The National Rugby League agrees to cut the salary of the players, at full blast to restart

MELBOURNE Australia National suspended Rugby League ( NRL ) has stated that it is in full steam for its May 28 restart after players agreed to 20 percent pay cuts for the shortened 2020 season.

Players will be guaranteed 80% of their salary in the 20-round season, which was reduced from 25 rounds due to the impact of the coronavirus .

It is full steam ahead for the resumption of the competition on May 28, Australia n Rugby League Commission chairman Peter V'landys said in a statement on Tuesday.

All eyes will be on the NRL as the only live sport on television. There will never have been more interest in rugby league than on May 28.

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The NRL, Australia 's most popular sport in the country's eastern states, has been desperate to resume competition and bring in revenue to ward off a looming financial crisis.

The season was suspended after two rounds in March, when travel restrictions and border controls were aimed at containing COVID-19 made it unsustainable.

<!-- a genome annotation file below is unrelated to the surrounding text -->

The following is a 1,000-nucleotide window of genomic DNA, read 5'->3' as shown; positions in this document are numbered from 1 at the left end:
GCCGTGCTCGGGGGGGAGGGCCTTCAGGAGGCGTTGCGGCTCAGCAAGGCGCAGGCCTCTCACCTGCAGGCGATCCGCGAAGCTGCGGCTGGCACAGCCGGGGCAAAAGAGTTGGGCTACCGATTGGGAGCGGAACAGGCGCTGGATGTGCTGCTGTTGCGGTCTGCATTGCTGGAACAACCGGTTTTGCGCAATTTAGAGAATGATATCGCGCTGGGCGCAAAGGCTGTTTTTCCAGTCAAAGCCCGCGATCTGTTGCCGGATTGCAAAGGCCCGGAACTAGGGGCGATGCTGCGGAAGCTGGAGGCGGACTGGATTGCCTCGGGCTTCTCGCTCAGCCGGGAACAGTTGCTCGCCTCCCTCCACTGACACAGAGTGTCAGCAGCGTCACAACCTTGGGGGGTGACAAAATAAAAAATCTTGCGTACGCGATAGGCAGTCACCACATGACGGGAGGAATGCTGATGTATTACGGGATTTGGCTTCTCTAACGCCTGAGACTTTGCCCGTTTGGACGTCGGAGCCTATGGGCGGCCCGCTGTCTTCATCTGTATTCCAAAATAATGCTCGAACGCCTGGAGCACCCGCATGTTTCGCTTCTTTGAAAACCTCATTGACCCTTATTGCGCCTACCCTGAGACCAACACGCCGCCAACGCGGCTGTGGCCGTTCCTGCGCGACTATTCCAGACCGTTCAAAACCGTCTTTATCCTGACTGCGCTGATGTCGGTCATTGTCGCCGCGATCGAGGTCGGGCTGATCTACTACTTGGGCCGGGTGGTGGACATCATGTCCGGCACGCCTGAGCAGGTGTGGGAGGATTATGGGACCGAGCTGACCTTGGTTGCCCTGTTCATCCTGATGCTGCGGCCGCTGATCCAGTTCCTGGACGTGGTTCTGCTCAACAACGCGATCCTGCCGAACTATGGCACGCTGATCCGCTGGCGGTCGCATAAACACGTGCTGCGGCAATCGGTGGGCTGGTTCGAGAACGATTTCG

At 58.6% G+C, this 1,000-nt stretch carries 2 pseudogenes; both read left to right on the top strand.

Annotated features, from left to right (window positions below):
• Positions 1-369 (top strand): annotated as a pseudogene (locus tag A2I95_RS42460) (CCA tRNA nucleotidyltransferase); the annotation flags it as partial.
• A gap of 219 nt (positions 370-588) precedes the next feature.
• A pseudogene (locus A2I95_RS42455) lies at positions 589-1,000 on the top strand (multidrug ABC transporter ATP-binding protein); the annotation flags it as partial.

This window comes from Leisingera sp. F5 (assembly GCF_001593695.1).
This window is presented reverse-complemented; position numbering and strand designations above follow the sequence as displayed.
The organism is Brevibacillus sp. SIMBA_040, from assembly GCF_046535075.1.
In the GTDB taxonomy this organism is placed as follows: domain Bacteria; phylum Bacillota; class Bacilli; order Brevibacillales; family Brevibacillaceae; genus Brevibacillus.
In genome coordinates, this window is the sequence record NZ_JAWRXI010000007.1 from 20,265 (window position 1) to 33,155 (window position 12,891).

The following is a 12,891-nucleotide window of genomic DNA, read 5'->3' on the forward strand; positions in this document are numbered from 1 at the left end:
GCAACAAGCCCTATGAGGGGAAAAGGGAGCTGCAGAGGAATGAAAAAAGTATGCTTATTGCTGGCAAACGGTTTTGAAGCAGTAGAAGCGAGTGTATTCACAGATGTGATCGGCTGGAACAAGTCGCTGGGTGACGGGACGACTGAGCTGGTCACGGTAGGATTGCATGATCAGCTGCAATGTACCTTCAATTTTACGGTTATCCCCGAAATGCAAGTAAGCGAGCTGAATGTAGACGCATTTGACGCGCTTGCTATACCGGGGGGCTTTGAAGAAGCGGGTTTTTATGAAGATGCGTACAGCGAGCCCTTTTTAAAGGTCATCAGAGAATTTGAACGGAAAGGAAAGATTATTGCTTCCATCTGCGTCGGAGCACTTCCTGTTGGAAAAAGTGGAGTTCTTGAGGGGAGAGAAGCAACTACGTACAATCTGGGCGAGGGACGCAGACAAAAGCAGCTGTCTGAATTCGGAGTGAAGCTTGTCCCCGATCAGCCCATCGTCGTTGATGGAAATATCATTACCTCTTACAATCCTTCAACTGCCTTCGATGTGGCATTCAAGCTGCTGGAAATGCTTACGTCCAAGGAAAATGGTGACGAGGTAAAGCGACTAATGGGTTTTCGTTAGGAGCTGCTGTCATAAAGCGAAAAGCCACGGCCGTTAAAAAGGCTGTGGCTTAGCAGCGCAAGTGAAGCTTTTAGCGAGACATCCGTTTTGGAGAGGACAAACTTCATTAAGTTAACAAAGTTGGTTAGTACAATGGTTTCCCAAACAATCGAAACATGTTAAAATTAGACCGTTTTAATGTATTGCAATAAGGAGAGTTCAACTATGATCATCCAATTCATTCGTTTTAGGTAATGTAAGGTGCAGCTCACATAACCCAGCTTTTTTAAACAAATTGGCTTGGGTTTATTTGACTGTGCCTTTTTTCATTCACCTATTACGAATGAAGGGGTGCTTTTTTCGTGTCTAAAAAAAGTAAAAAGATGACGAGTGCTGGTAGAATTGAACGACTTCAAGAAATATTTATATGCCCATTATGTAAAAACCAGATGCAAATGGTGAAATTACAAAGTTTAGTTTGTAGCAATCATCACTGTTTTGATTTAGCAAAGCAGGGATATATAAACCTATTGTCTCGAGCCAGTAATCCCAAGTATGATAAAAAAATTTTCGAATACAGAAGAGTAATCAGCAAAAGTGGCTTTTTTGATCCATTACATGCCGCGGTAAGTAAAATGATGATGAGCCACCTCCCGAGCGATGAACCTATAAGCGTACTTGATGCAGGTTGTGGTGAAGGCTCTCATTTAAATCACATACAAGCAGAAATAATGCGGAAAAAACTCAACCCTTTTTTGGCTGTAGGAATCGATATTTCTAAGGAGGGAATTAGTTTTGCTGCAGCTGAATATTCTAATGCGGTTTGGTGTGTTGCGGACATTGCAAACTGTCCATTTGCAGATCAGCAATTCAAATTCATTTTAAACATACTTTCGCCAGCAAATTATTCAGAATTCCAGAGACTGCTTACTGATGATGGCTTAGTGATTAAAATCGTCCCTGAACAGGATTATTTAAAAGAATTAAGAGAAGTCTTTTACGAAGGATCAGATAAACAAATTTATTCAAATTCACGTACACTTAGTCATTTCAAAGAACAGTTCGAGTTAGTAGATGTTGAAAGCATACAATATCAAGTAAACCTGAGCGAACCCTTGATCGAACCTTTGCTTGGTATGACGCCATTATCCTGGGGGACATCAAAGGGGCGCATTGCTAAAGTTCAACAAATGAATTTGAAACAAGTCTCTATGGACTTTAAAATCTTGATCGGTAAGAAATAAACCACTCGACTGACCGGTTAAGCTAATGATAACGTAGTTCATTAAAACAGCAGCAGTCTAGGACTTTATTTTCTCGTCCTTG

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The pay deal removes another hurdle for the NRL 's resumption after governments in the eastern states of Queensland and New South Wales cleared teams to travel between the states for matches.

State borders remain closed for non-essential travel.

The New Zealand Warriors, the competition's only non- Australia n team, were given special dispensation to travel to New South Wales on Sunday and are spending two weeks in quarantine at a regional town to secure clearance to play.

Melbourne Storm, the NRL 's only team in southern Victoria state, are to base themselves in Albury, a small city on the NSW side of the border with Victoria.

Victoria has not given Storm permission to train or organize games at its Melbourne base of operations.

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The Storms were due to start training at Albury on Wednesday, but their plans were in doubt Tuesday due to complaints from the local government council, state media reported.

The complaints prompted the council to convene an extraordinary meeting Tuesday to decide on the storm's visit.

Local councilors said the state government did not consult them early enough, and one complained that Storm had used a sports field in the city that was prohibited to residents due to social distancing rules.

Having rules that apply to some but not others is a slap in the face to people who have done the right thing, Albury Deputy Mayor Amanda Cohn told News Ltd. media Tuesday.